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Your competitor using your brand name in their display URL is legal

www.yourbrand.com/yourcompetitor

     
10:20 pm on Dec 8, 2006 (gmt 0)

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According to Google, that is... It's a gaping loophole in Google's policy against competitors using your trademark in their Text Ads... we just discovered that their policy only covers the Headline, Description #1 and #2 - NOT the display URL.

I find this odd, since it seems to absolutely violate the priciple of ads deceiving users. Including a recognizable brand name in a display URL (that's highlighted, no less) that leads a user astray seems to be considerably more deceitful that using the name in any of the preceding three lines of Ad Text.

Our individual situation didn't seem to raise eyebrows. Check your compeitor's ads - if you see it - complain. Loudly. Perhaps, if it received more attention, the policy might have a better chance of being reconsidered.

8:06 pm on Dec 10, 2006 (gmt 0)

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If your competitor uses your brand that way, you can sue him for Unfair Business Practice. If your brand is a registered trade mark, you will win.

If Google really allows that, it's a shame.

3:49 am on Dec 12, 2006 (gmt 0)

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It is legal, and it is allowed by Google. It's also legal to use trademarks in headlines and body copy. It's just that Google has a policy of prohibiting it if the trademark holder complains about it.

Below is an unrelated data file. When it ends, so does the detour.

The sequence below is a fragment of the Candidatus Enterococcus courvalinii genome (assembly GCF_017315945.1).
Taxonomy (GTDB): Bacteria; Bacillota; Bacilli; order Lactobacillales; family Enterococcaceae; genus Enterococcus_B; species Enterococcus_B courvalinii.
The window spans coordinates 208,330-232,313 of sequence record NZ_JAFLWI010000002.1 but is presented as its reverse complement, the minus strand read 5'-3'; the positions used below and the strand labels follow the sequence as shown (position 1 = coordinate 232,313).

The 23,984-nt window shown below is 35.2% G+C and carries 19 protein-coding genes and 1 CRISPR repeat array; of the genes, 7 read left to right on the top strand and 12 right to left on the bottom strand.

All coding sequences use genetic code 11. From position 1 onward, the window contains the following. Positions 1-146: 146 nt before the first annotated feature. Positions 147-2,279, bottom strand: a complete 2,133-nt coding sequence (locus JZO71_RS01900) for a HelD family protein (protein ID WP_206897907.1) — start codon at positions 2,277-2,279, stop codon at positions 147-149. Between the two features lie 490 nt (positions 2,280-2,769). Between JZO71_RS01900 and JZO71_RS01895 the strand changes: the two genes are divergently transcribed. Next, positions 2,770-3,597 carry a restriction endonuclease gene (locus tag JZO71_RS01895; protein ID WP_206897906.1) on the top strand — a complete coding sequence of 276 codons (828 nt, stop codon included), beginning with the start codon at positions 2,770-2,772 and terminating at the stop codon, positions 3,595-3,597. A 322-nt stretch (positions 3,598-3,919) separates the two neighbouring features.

Using trademarks you don't own does not inherently deceive consumers. If you think you have a case where it is being used in a deceptive manner, it's not an issue you should take up with Google. It's an issue you should take up with the advertiser. I recommend a cease and disist lettter.

You cannot sue the advertiser for "unfair business practices". There's nothing unfair about citing a competitor's trademark. You can sue for trademark violation, but you'll need to prove that reasonable people would actually be decieved by what the advertiser was doing. Just because your trademark has been registred does not mean you will win. You'll have to prove that consumers were harmed.

4:28 am on Dec 12, 2006 (gmt 0)

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It's just that Google has a policy of prohibiting it if the trademark holder complains about it.

True.

And my trademark is filed with Google. An exemption request is required by Google for anyone who wishes to use my trademark - including me. Google oversees my trademark with such fervor that oftentimes my own exemptions are inappropriately denied (then, upon review - ultimately approved). And, Google always responds to reports of violations of my trademark's use in an expeditious manner.

Which leads me to my point: Why prohibit use in the Headline and Description lines to then allow it in the display URL - where it is moreso going to be associated with the site that the searcher expects to be directed to?

2:25 pm on Dec 13, 2006 (gmt 0)

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You cannot sue the advertiser for "unfair business practices".

You can.
4:13 pm on Dec 13, 2006 (gmt 0)

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Havenít you seen those commercials for perfumes that use trademarks in ads?

Like Dolce & Gabana?
Youíll Love THIS.

9:25 am on Dec 15, 2006 (gmt 0)

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If they own the domain that they're showing, yes, it's legal (i.e. not against Google rules).

If they don't own it, they're breaking the rules (since they're using a false URL).

If they DO own it, it's your fault for not registering your brand name.